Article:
Low fidelity prototypes for learning
Early in the design process, it’s valuable to generate and iterate on ideas quickly. Low-fidelity prototypes are a good tool for this, since they don’t require a lot of time spent on visual polish. They have other benefits as well. Here are some examples from projects I've worked on.
List filter prototype
Axure has a nice feature that I like to use for certain projects that will let you make your prototype look “sketchy” while keeping all the interactivity of a high-fidelity prototype. This isn't the best way to generate ideas quickly, but it does help reassure users that they’re looking at an early concept and not a real product, which sometimes generates more honest feedback.
This project was about applying filters to a list, and then having awareness of which filters had been applied.
Email opt out concept
A simple prototype to test a workflow for email recipients to set their communication preferences. We put it in front of some communications directors to see if they liked the way the options were presented to the user. We also guerilla tested it with coworkers around the office to get a sense for whether the options made sense as presented.
This was built using Sketch and Invision.
High-fidelity prototypes for usability testing
For validating the usability of a near-finished design, it’s best to create a prototype that looks and behaves exactly like the finished product will.
Family data entry
Some of our church customers faced a problem: it was taking a long time for the Sunday school staff to enter data about new families dropping their kids off for the first time. Because the system's child safety features rely on accurate data, it was crucial that staff with minimal training be able to quickly and correctly enter important data about each family. I worked on a design to streamline that entry process.
This prototype was built to test the part of the process that creates relationships between the family members. It features built-in instructions about the scenario to ensure it could be used with minimal facilitation.
Time picker control
This was a component that I designed for inclusion in the SKYUX open-source component library. We wanted to have a time select control that functioned just as simply and naturally as our date select control, and was easy to use on mobile/touch devices.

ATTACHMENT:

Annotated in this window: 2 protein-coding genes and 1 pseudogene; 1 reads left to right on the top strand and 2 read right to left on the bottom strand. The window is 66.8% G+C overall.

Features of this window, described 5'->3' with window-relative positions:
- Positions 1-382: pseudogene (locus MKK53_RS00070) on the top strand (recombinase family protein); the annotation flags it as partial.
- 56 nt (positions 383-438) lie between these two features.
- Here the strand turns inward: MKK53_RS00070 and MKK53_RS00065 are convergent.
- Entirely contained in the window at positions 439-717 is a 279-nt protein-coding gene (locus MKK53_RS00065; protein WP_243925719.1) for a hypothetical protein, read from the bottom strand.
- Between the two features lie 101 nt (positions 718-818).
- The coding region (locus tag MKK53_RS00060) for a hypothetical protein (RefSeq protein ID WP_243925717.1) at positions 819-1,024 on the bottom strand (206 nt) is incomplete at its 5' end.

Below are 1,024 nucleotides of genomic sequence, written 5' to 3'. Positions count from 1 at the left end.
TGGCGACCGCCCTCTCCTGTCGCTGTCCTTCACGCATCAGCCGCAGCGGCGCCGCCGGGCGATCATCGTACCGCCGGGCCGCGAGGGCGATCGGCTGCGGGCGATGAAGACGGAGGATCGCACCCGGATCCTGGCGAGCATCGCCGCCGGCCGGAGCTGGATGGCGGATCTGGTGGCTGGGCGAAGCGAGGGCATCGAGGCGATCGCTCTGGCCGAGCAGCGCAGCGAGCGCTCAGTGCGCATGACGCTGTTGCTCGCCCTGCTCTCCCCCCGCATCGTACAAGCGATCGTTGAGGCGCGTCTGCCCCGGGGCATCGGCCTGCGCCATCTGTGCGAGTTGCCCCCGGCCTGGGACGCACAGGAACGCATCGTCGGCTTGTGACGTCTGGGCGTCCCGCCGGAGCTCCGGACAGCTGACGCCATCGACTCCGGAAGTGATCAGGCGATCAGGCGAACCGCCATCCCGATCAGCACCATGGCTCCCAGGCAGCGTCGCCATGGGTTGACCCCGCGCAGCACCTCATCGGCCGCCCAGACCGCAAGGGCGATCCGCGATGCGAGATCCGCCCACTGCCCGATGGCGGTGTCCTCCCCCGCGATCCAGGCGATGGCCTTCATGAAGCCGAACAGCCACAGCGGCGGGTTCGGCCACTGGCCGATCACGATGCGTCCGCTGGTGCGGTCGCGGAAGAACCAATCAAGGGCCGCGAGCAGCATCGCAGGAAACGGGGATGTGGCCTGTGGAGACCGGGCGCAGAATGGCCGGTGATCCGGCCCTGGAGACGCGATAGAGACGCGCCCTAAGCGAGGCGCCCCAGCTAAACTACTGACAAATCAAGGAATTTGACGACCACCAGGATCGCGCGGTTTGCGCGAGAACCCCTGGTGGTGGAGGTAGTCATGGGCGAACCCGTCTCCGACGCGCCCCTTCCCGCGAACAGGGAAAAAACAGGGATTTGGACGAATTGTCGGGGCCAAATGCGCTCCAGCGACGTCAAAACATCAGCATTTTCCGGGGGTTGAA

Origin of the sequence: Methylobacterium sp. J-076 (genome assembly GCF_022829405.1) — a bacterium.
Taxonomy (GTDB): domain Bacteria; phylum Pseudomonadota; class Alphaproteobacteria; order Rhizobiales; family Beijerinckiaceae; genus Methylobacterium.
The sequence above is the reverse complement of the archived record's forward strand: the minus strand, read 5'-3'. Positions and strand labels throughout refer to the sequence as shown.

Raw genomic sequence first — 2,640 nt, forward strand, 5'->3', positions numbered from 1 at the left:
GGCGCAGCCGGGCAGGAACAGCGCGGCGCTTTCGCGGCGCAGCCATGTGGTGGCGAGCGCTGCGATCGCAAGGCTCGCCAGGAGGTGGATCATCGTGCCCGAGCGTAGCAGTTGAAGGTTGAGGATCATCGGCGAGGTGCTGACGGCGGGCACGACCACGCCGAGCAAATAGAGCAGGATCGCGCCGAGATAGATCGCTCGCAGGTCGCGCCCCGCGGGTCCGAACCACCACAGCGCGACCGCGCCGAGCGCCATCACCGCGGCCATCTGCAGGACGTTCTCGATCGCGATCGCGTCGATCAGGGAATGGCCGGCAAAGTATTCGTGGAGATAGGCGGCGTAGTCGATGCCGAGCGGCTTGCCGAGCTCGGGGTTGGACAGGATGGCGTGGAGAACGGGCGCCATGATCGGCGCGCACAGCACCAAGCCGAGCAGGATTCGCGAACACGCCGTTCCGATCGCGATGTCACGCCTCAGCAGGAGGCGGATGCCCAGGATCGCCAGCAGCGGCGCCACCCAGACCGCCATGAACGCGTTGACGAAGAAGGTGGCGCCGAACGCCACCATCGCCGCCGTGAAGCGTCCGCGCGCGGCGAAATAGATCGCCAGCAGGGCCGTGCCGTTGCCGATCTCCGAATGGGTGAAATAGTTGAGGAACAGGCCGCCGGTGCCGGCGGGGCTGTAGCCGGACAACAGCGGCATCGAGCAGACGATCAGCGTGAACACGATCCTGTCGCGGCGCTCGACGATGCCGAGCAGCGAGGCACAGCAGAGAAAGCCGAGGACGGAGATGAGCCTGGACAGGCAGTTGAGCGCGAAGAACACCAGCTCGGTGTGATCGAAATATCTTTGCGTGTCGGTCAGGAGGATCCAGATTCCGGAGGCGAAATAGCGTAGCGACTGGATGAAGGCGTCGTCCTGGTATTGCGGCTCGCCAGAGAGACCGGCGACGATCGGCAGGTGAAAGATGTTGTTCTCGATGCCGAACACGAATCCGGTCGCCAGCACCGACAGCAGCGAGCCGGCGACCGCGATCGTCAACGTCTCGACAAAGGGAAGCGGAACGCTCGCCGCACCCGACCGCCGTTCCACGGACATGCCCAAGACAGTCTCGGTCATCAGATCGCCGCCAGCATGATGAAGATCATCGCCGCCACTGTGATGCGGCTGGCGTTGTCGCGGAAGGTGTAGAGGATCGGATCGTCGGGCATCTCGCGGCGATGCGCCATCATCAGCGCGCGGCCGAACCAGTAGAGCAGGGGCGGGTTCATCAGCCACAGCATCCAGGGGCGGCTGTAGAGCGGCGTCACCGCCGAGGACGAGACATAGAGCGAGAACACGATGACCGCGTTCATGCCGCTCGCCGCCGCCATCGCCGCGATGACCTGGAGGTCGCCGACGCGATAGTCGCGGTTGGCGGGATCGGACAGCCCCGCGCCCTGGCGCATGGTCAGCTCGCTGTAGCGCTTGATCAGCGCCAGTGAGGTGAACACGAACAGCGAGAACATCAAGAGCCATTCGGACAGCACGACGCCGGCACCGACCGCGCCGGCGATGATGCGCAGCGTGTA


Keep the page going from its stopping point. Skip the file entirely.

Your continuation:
The prototype, which was designed to be shown on a mobile device, includes three different methods for selecting a time. Users were instructed to select a time with each and when all three were completed, the moderator could click the “Show results” button to display how long each selection took.
You can see the finished version of the component on the Blackbaud developer page.
Documentation for controls and components
When I create documentation about controls and components, it really serves as content for two different audiences. My fellow UX designers want information about the purpose of the component in their designs and guidelines for its use; the developers tasked with building the control want details about the interactions and visual styling.
Here are couple examples of component documentation I built in Axure that use a hybrid approach: an interactive demo to show behavior and more traditional documentation to explain how to style the control and when to use it.
This component confirms deletion of an object with a lightweight inline message that keeps the user in context and doesn't require a disorienting full-screen modal message.
You can see the finished version on the Blackbaud developer page.
Selectable icon buttons
This was a pattern document that standardized a control several teams had implemented independently. Creating a common, reusable component allowed for predictable behavior for end users and less waste and overhead for the engineering teams.
Interactive prototypes are invaluable for sharing design ideas with stakeholders and testing them with users, but they leave much to be desired as a spec for an engineering team to follow. Specific styles, responsive behaviors, error cases and edge cases are all sometimes better handled by just calling them out explicitly. This kind of documentation is very helpful for a team to have available before and during sizing exercises so they aren't surprised by "hidden" requirements popping up during the course of a sprint.
Some of these mockups were nominated for a peer award by an engineering team working with me, who said "His efforts to create exceptional mockups are a breath of fresh air and should set the example for how designs should be done in the future."
Record merge documentation
I worked for quite a while on a feature that let a system administrator detect when two records were actually duplicates representing a single person and then merge them together.Part of that process involved picking through specific data on each record to decide which pieces of each were worth keeping on the final, merged record.
This is documentation for the part of the UI that lets the user merge contact information from the two records. It includes styling details and calls out how to handle specific detailed cases.
Built using Sketch and Invision.
Styling update documentation
As part of a product-wide style refresh, our engineering teams had to replace a lot of old components with newer versions. Sometimes the old and new versions didn't exactly match, and sometimes there was no obvious match in the new library for existing functionality. I went through many of these screens with a fine-toothed comb and called out exactly which new components should be used to replace the old ones and how the new ones should be used.